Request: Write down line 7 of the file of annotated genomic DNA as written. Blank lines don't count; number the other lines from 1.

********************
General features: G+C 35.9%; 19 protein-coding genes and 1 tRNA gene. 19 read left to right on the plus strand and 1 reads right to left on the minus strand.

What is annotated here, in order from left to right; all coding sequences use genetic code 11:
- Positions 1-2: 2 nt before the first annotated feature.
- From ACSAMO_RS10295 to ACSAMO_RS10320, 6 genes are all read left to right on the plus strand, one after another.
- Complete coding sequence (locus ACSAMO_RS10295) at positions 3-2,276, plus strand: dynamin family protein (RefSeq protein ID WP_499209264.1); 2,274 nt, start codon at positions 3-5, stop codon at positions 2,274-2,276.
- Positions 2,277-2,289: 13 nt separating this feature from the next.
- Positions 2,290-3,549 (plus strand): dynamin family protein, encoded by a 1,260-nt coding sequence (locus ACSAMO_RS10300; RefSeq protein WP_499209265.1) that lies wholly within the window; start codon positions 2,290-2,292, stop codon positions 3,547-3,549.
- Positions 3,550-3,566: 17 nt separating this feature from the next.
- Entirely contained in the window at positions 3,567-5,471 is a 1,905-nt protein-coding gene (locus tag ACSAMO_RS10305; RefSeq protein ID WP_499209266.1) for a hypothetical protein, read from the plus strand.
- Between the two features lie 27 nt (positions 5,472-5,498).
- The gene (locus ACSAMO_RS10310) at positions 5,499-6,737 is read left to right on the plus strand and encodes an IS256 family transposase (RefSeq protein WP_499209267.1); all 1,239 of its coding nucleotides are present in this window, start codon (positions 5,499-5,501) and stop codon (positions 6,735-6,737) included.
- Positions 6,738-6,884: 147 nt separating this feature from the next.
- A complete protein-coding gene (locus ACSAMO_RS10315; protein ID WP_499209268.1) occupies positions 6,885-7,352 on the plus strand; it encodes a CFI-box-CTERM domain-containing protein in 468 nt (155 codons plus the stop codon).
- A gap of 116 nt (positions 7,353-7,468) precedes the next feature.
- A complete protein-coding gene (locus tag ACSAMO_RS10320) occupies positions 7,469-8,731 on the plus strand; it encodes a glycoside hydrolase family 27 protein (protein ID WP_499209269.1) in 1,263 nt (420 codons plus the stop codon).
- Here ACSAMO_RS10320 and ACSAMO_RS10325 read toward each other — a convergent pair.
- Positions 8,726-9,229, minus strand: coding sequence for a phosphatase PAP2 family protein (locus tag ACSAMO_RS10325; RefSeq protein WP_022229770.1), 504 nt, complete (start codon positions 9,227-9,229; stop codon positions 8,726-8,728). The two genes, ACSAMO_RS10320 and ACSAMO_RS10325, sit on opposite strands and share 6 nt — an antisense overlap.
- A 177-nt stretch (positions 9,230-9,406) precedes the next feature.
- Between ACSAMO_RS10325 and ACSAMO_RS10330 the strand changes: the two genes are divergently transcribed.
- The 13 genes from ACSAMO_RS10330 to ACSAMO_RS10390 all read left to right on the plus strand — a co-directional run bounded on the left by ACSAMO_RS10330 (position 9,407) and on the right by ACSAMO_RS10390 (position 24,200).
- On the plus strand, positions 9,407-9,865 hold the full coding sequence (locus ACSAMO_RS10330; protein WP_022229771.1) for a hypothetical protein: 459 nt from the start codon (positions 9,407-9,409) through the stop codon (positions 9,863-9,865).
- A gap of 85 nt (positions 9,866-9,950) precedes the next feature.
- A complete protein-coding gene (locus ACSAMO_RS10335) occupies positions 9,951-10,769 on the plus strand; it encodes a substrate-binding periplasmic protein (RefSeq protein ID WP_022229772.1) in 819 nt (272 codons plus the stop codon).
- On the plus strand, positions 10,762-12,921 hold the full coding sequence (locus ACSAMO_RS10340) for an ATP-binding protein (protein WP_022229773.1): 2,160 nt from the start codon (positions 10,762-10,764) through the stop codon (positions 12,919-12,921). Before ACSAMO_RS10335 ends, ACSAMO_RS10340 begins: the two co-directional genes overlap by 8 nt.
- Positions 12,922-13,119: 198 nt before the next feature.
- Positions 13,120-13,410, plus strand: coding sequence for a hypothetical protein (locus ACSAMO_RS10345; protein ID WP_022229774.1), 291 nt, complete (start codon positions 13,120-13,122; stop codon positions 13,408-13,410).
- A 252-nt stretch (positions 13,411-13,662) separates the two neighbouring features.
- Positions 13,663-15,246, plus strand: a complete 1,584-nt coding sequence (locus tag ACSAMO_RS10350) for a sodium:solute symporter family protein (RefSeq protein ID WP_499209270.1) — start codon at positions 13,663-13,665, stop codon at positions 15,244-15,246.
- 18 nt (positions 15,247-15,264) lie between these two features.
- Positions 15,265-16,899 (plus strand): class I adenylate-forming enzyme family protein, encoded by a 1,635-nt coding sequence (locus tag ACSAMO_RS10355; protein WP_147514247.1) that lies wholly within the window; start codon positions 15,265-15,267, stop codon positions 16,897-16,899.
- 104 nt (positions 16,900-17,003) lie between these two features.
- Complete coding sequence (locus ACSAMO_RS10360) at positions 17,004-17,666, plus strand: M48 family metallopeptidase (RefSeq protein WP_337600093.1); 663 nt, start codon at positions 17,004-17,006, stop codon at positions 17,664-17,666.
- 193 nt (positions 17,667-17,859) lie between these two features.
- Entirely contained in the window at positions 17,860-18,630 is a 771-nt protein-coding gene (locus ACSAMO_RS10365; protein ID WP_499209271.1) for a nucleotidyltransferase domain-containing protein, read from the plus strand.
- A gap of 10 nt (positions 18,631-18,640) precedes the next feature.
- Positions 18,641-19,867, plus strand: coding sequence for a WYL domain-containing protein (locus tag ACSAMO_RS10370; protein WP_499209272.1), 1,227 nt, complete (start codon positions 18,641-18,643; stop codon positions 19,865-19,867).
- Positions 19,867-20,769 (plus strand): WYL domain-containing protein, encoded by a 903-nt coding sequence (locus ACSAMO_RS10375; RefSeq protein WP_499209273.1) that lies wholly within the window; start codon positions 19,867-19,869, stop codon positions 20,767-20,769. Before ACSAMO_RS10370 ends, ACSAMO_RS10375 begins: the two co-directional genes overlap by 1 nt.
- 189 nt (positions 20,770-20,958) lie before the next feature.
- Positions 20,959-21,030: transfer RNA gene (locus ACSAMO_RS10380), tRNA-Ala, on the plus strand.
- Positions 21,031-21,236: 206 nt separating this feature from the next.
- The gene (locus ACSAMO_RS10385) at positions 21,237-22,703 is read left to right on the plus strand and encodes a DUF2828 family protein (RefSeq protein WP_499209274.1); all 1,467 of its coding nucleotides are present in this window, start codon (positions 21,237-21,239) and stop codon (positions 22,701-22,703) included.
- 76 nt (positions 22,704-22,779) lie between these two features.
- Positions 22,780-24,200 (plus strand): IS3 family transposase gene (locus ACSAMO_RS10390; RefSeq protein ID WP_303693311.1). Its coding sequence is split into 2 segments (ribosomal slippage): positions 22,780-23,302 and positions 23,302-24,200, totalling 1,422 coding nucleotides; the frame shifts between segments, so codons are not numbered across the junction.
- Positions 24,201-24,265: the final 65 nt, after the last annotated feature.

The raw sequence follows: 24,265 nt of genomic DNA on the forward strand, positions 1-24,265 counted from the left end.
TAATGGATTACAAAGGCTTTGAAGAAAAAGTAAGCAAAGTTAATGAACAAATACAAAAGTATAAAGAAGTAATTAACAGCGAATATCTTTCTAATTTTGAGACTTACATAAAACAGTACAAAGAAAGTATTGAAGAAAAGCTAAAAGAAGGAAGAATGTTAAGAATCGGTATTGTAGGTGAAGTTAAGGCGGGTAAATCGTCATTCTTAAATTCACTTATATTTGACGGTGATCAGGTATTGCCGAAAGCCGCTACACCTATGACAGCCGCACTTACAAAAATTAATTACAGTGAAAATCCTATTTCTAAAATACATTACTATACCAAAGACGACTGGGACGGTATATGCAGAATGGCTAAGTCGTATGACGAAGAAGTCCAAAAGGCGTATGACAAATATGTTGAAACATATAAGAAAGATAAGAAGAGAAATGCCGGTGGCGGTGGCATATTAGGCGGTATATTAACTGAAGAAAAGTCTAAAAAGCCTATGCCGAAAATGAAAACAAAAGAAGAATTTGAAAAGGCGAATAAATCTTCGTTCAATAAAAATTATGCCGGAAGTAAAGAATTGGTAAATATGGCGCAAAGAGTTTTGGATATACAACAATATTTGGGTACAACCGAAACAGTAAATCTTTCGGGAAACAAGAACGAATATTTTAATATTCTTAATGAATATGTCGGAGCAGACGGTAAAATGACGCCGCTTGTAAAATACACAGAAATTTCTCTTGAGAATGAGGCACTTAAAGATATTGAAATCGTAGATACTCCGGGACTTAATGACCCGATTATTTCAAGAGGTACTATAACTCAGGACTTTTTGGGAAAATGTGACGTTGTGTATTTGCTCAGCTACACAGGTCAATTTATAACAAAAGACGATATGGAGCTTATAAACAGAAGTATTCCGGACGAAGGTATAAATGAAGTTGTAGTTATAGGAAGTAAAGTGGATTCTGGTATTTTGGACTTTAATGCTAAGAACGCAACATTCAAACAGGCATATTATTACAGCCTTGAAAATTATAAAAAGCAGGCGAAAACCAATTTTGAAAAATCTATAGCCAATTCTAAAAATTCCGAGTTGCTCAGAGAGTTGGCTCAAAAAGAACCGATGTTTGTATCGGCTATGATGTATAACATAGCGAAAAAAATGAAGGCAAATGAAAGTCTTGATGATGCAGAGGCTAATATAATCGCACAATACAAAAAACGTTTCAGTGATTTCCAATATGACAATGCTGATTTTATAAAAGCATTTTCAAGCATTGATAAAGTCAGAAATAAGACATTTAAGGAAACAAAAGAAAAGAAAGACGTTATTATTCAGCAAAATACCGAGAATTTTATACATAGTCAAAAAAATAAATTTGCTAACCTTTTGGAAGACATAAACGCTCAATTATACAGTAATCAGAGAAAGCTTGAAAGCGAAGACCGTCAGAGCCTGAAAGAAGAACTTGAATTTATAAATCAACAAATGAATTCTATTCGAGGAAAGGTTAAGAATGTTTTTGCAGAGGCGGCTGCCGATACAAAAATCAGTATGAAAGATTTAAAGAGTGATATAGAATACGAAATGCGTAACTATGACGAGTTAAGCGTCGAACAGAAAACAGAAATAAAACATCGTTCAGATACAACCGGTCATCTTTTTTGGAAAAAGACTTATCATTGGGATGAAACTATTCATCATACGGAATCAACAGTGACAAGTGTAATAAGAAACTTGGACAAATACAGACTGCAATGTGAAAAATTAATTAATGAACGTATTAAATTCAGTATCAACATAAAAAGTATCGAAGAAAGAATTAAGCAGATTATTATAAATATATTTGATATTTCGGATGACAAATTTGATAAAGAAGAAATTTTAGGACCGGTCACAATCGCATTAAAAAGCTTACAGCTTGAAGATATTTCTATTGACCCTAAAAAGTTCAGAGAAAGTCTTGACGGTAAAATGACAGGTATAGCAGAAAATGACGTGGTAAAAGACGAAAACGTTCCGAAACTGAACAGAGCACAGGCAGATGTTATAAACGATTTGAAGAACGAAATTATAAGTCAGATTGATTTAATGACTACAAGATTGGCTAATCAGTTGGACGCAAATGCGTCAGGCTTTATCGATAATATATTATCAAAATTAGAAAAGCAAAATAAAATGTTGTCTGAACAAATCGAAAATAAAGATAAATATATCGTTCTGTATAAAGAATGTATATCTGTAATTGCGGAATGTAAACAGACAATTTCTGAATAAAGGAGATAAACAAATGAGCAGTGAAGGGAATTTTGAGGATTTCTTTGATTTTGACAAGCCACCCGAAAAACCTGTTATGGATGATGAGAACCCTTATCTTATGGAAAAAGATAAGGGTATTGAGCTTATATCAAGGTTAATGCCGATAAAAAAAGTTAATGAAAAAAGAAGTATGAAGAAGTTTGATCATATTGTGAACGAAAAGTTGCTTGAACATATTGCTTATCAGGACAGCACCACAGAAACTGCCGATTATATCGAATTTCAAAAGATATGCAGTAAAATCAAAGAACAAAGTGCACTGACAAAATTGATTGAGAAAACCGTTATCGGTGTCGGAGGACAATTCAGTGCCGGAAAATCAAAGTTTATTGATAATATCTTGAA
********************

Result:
- Positions 2,290-3,549 (plus strand): dynamin family protein, encoded by a 1,260-nt coding sequence (locus ACSAMO_RS10300; RefSeq protein WP_499209265.1) that lies wholly within the window; start codon positions 2,290-2,292, stop codon positions 3,547-3,549.